Eun-bi takes Ba-wool out, still cursing Chi-soo for him, while he… downs shots? Wait. Pffft, it’s cola. Hahaha. She pours him another shot, and he downs it like soju, as he tells her how hard he worked for two years to win So-yi’s heart. He waited every single day in the same spot to carry her bag for her.
He asks if she knows how hard that is, to wait for someone in the same spot, every day. She knows, all too well, and starts divulging a little too much of her own problems, about how hard it is to wait for someone for two years, to call, counting the days. “…Or so I can imagine…”
He gripes that Chi-soo just appeared and in one day, turned those two years to dust. He sighs that it’s his own fault for going up against Hwanung, who is no mere mortal. Eun-bi counters that in the end, Hwanung married a bear anyway. (Didn’t he turn the bear into a girl though? I’m not that great with my legends. I’m pretty sure he didn’t just, yunno, get it on with a bear.)
He gives a little smile at that, and then reaches for a shot of soju… which earns him a smack on the head. “Ow! It hurts! It hurts! Tell me first when you’re going to hit me!” Ha. I love this pair.
The next morning Chi-soo goes downstairs to the garage to find himself without wheels. Literally. He calls Dad, screaming, asking what he did with his car’s tires, and Dad tells him that driving that car to school will get him cursed at.
Chi-soo: “That’s okay. I’ll live a long long life getting cursed at, so gimme my wheels!” Dad says no, take the bus or a cab, and Chi-soo flips out in a full-on tantrum right then and there. Nothing makes him seem like more of a child than when he cries, “My tummy hurts!”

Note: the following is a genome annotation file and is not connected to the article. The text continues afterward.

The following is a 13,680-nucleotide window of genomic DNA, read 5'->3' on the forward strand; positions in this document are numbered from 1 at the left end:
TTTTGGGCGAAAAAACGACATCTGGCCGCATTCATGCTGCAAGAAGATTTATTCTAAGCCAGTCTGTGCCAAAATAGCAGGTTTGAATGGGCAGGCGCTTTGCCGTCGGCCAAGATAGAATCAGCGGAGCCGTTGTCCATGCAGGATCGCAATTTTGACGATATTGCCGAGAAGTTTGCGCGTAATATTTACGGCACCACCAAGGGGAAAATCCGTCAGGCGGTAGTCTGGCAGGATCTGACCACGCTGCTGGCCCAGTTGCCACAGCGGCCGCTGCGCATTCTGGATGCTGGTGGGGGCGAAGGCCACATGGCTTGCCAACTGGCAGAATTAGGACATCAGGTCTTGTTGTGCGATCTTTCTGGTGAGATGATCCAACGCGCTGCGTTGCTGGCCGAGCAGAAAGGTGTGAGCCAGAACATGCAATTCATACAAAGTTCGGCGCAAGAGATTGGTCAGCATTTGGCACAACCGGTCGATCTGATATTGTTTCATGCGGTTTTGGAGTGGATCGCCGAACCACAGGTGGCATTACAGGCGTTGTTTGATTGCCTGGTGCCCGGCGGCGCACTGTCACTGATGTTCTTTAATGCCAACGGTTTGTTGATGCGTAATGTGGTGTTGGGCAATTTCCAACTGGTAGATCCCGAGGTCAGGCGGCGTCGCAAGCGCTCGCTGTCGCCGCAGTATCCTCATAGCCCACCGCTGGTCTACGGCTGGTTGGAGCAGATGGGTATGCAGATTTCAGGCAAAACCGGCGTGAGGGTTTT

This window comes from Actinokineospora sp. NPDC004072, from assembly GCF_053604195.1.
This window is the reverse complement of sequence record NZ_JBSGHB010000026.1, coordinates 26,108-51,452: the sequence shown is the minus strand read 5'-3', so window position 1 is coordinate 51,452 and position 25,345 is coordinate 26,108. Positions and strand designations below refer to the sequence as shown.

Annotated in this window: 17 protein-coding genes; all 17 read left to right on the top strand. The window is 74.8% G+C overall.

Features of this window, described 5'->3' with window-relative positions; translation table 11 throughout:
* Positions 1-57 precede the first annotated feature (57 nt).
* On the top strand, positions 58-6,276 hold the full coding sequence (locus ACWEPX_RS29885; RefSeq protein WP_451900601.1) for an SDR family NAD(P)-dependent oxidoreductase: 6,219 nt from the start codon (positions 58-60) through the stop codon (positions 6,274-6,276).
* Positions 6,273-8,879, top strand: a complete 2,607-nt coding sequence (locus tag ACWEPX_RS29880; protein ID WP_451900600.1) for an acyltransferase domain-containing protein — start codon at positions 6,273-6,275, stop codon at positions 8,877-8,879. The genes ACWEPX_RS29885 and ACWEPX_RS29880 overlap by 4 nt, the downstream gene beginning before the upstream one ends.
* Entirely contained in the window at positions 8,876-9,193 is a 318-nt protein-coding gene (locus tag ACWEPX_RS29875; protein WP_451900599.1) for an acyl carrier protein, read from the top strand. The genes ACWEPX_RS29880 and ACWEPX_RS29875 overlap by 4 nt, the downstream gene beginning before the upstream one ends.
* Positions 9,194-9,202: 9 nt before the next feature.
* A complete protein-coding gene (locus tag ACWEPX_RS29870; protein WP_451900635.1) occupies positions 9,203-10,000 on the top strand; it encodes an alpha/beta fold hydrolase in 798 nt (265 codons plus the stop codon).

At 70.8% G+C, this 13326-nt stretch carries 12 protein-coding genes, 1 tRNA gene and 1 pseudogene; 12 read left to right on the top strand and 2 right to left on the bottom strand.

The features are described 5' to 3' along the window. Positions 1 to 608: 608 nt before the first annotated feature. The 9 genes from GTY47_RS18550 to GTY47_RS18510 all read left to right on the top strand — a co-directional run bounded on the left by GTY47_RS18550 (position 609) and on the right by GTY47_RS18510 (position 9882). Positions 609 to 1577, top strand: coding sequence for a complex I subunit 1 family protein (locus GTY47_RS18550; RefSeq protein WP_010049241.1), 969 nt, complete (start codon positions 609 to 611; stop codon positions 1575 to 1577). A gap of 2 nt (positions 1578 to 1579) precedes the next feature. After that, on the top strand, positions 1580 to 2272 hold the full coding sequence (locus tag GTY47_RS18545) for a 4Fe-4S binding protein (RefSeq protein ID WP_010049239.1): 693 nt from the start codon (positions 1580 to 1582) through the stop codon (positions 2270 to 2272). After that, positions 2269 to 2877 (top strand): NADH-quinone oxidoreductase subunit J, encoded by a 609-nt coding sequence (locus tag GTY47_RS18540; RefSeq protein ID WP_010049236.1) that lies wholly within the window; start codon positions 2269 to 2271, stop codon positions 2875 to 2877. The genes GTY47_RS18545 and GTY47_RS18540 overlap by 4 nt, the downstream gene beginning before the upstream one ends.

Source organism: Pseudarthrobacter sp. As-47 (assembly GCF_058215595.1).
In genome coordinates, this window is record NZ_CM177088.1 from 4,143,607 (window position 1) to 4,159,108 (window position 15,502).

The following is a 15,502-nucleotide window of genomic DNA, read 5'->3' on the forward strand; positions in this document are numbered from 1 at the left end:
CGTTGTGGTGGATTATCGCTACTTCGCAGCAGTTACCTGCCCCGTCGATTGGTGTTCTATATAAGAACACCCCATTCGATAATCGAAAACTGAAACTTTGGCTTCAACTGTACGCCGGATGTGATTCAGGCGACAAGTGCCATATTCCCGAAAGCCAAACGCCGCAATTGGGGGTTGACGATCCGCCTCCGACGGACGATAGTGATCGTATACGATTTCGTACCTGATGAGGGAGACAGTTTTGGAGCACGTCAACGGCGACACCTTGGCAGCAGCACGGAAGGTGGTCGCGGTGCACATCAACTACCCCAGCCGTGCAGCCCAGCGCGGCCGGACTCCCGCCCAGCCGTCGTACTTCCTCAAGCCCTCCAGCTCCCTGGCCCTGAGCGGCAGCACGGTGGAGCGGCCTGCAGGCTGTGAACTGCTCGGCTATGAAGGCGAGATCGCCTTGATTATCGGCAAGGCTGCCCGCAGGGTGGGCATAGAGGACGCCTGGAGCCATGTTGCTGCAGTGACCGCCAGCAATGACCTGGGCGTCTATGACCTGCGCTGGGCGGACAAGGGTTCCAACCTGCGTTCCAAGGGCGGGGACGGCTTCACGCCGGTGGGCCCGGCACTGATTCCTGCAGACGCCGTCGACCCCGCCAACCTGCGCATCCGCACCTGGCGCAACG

Eun-bi races out, late again, and struggles to catch a taxi. She finally braves it and stands in the path of one coming at her (You crazy? Lady, this is Seoul!) stopping it in traffic. And who should be riding inside but Chi-soo, of course.
She tells herself not to react emotionally, and he asks why she’s staring at him the whole way. She asks him about So-yi and Ba-wool, and how he could steal his friend’s girlfriend like that. He chimes, “I told her to date him. And to date me. We good now?”
Her jaw drops. She’s so stunned that she has no time to react when he stops the cab and pays the fare. She catches up to him at school and asks to talk. She tries to hand him the change from the cab, which he lets the intern keep.
And then she asks what he meant by telling So-yi to date the both of them. “You told her to cheat?” He tsk-tsks her for using such “old” language. “There are plenty of nice new words, like public auction.”